Overnight Health Care — Omicron puts pinch on vaccine mandates
Welcome to Thursday's Overnight Health Care, where we’re following the latest moves on policy and news affecting your health. Subscribe here: thehill.com/newsletter-signup.
The omicron variant has made selling vaccine mandates a trickier proposition. We'll explore that plus the latest on the battle over the president's vaccine-or-test mandate for workplaces.
A programming note: Overnight Health Care will be off tomorrow and return on Monday. Happy New Year!
Let’s get started.
Omicron hurts Biden vaccine mandate efforts
The rapidly spreading omicron variant poses a problem for the White House as officials try to convince a skeptical public that vaccine mandates are necessary.
Opponents of mandates are seizing on early evidence that shows vaccines are not as effective at stopping transmission of the new strain, which they say undermines the administration's key arguments for championing them.
Many U.S. airlines require their employees to be fully vaccinated, and anti-mandate groups claimed that hundreds of otherwise-healthy crew members were sidelined, unable to help alleviate the worst of the shortages because of their vaccination status.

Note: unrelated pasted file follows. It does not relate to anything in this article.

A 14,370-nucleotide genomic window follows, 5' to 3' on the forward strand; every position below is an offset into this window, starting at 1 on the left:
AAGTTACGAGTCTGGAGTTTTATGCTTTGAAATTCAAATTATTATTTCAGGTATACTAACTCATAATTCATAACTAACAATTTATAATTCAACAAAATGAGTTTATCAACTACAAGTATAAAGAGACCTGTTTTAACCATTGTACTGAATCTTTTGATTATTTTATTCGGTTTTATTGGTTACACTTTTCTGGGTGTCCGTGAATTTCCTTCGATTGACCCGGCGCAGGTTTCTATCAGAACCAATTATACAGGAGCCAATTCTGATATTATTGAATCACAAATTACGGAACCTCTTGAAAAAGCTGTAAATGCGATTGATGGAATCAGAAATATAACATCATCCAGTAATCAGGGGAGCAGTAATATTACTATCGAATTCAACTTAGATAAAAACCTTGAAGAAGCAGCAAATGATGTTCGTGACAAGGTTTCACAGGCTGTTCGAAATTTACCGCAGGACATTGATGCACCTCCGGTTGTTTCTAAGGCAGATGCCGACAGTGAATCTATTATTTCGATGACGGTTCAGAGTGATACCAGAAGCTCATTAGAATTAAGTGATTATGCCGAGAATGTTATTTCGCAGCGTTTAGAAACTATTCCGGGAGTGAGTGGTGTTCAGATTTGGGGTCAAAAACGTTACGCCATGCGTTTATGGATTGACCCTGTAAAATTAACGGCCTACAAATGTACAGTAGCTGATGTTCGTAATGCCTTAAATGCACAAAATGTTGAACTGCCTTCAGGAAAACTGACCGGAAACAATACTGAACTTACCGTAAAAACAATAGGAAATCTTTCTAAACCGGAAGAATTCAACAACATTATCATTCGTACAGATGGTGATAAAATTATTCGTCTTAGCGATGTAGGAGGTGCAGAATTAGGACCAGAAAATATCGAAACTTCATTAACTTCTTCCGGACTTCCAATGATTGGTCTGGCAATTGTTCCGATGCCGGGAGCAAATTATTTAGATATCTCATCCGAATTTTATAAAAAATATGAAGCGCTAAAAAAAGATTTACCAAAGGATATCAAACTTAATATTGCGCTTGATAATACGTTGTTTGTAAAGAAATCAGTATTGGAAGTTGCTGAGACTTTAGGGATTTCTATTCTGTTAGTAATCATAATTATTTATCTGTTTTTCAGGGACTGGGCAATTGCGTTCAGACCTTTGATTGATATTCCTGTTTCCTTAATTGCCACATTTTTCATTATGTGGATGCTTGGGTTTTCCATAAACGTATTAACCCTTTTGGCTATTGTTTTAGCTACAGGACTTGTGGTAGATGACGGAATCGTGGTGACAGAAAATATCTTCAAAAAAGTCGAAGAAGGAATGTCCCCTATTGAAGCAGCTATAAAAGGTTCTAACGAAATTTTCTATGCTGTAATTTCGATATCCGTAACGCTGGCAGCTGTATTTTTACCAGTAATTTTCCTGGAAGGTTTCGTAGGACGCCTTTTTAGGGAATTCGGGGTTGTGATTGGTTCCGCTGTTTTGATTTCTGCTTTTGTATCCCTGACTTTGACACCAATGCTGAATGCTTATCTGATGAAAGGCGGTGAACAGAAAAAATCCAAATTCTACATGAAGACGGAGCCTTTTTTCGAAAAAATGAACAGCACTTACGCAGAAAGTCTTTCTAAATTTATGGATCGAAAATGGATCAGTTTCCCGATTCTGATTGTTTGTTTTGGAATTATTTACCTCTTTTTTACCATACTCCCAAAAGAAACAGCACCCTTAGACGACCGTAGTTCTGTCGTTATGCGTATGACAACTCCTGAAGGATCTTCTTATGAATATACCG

Administration officials have cast vaccine mandates for health workers, and mandate-or-test requirements for large employers, as essential tools to get more people vaccinated.
While vaccines don’t necessarily keep someone from getting COVID-19, they greatly reduce the chances of hospitalization or death. If the mandates result in more people getting vaccinated, it could also reduce stress on the nation’s healthcare system if waves of people do get infected.
More than 85 percent of U.S. adults over the age of 18 have gotten at least one dose of a COVID-19 vaccine, but overall close to 40 percent of all Americans remain unvaccinated.
Part of the problem: Inconsistent and sometimes fatalistic messaging from the administration.
If people are under the impression that they're going to get COVID-19 no matter what, that will make selling mandates much more politically difficult. Also, new guidance on isolation from the CDC treats vaccinated and unvaccinated people the same, and doesn't recommend a negative COVID test. Experts said that makes it harder to convince people the benefits of getting vaccinated, and that mandates can keep you safe.
Biden asks SCOTUS to keep mandate
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On the subject of vaccine mandates...
The Biden administration on Thursday urged the Supreme Court to leave intact a workplace vaccine-or-test mandate as public health officials contend with the surging COVID-19 pandemic.